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By Laura Hancock, Cowboy State Daily

On Feb. 10, the 2020 Budget Session of the Wyoming Legislature officially begins, one that could be somber and frustrating — considering Gov. Mark Gordon has told lawmakers that after mandated expenses they only have around $23.5 million to play with.

As in prior budget sessions, the 12 members of the Joint Appropriations Committee, which crafts the state’s two-year spending bill, has met for a good chunk of December, poring over rows of numbers, grilling state agency heads and discussing the needs of the state. 

Most sections of the biennial state budget that lawmakers will pass will go into effect July 1 and end June 30, 2022. Read on to learn more about the JAC and the budgeting process. 

The agencies

The budgeting process starts with the heads of state agencies, which fall under the executive branch, submitting budget requests to the governor budget in the autumn before budget sessions, which the Wyoming Constitution states must occur during even-numbered years.

The governor

Each governor is required to release budget recommendations by Dec. 1 prior to a budget session, per the Constitution.

“What the governor does is he meets with all agencies and listens to their requests,” said John Hastert of Green River, a former Democratic lawmaker who served on JAC for about eight years.

The budget recommendations that the governor prepares for the Legislature show the agency requests and whether he accepts, modifies or rejects each one, Hastert said. 

Last month, Gov. Mark Gordon submitted budget recommendations with the expectation of around $3 billion in revenues from the General Fund — the state’s main bank account — and the Budget Reserve Account, which is akin to an overdraft account for the General Fund. 

Gordon largely recommended the Legislature keep spending low, considering the ongoing slump fossil fuel revenues, which most state leaders do not believe will be reversed any time soon, as the natural resources industry is undergoing fundamental changes. 

Gordon called for significant reduction in capital construction and limits on tapping the rainy day fund – to be used solely for legislatively-mandated educational needs and local governments.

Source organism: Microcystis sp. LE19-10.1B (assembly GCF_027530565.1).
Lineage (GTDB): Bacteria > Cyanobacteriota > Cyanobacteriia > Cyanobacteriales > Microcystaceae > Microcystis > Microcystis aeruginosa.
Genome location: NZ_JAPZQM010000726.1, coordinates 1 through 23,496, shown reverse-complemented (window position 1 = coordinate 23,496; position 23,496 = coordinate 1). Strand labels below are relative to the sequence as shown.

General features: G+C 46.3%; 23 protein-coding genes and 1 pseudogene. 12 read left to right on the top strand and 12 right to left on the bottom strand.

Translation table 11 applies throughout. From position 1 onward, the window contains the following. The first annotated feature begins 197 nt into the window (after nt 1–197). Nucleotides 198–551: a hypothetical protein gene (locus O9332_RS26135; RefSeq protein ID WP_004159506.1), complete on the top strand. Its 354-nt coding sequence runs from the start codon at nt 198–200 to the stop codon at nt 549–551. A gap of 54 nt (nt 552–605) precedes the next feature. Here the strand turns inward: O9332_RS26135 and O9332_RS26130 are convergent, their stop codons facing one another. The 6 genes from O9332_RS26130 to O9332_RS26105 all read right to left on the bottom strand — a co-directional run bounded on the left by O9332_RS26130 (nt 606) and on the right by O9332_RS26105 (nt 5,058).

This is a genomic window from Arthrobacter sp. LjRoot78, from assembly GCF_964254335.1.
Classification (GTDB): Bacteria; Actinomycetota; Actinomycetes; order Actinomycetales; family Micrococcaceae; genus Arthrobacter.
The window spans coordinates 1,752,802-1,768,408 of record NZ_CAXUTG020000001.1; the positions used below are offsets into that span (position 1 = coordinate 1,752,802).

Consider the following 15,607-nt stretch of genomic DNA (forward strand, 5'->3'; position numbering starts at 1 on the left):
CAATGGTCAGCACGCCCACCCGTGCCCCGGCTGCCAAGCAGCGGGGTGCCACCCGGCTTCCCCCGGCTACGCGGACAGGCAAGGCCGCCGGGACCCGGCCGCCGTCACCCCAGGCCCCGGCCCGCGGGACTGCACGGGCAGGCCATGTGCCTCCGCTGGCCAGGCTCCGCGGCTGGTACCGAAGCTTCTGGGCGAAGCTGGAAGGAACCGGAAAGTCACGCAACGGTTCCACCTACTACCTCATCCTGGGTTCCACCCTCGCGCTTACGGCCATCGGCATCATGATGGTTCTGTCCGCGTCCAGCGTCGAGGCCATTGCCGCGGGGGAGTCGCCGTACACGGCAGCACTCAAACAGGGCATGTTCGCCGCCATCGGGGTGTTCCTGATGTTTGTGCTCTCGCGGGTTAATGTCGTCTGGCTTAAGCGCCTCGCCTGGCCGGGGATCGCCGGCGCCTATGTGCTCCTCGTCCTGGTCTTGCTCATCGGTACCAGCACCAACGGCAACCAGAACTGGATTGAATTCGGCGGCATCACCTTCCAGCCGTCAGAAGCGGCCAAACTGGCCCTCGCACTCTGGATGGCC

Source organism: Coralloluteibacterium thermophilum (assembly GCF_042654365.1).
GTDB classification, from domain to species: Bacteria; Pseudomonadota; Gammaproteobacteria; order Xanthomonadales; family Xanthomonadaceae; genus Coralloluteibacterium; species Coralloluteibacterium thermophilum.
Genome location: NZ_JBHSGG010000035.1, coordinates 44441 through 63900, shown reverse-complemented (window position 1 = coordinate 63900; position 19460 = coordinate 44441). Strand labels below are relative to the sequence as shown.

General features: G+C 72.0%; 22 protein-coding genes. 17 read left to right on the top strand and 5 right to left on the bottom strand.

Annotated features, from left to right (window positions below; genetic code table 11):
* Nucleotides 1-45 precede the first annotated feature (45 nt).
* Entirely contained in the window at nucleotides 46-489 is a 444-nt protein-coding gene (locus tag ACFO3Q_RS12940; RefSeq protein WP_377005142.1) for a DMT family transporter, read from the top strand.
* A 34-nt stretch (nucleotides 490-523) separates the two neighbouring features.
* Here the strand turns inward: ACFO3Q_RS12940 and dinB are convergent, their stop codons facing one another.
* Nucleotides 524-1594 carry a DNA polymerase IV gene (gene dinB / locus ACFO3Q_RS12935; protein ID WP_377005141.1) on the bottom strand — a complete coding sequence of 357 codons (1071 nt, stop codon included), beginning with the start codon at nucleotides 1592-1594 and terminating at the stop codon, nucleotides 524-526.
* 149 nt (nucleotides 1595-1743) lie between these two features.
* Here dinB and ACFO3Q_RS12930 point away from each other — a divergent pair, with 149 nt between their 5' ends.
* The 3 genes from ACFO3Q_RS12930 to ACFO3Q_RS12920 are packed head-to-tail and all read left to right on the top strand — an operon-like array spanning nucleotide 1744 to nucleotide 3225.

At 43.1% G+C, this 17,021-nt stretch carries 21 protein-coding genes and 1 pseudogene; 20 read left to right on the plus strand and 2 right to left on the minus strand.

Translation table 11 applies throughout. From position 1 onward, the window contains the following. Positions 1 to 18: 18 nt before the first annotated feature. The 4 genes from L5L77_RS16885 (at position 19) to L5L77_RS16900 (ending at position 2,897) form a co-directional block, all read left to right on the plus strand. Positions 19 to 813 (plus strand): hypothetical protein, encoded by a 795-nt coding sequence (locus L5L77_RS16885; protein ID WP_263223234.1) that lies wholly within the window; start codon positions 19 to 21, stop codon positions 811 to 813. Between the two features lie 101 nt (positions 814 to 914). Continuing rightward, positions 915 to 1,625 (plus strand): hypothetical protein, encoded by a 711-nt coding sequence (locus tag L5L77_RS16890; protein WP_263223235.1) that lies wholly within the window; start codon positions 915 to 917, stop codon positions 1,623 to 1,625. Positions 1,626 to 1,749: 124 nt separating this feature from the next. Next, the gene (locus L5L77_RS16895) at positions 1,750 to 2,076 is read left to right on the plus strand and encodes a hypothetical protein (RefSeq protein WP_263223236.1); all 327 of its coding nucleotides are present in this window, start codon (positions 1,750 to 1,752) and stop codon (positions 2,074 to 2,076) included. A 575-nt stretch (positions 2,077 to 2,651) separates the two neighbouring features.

“We have only $23.5 million in structural (ongoing) funding available toconsider distributing during this biennium to any entity, including the entire executive branch, higher education, the Judicial Branch, and the Legislative Service Office,” Gordon said in his budget recommendations. “Additional spending cuts are on the horizon and appear imperative to keep Wyoming moving forward.”

Budget hearings

During the first week of December, the governor and agency chiefs meet with the JAC and explain budget recommendations and requests.

This year, Gordon met with the JAC on Dec. 9. The agency heads met with the JAC through Dec. 20. 

JAC interviews with agencies are expected to continue into the beginning of January, from Jan. 6-10 and again from Jan. 13-17.

Hastert said the information during the interviews with the agencies is valuable: “They get first-hand information,” he said. 

JAC markup

In the last two weeks in January, JAC markup begins. Lawmakers will start on the first pages of the governor’s budget recommendations and “mark up” the items with their own ideas of what the budget should look like. 

“They start with the governor’s recommendations and it’s either an ‘aye’ vote or ‘no’ vote or modify,” Hastert said. “Most of the time, it’s usually taking more of a cut. It’s just the nature of JAC to try to cut even further.”

The JAC’s version of the budget is the one that will be submitted for review by the Legislature.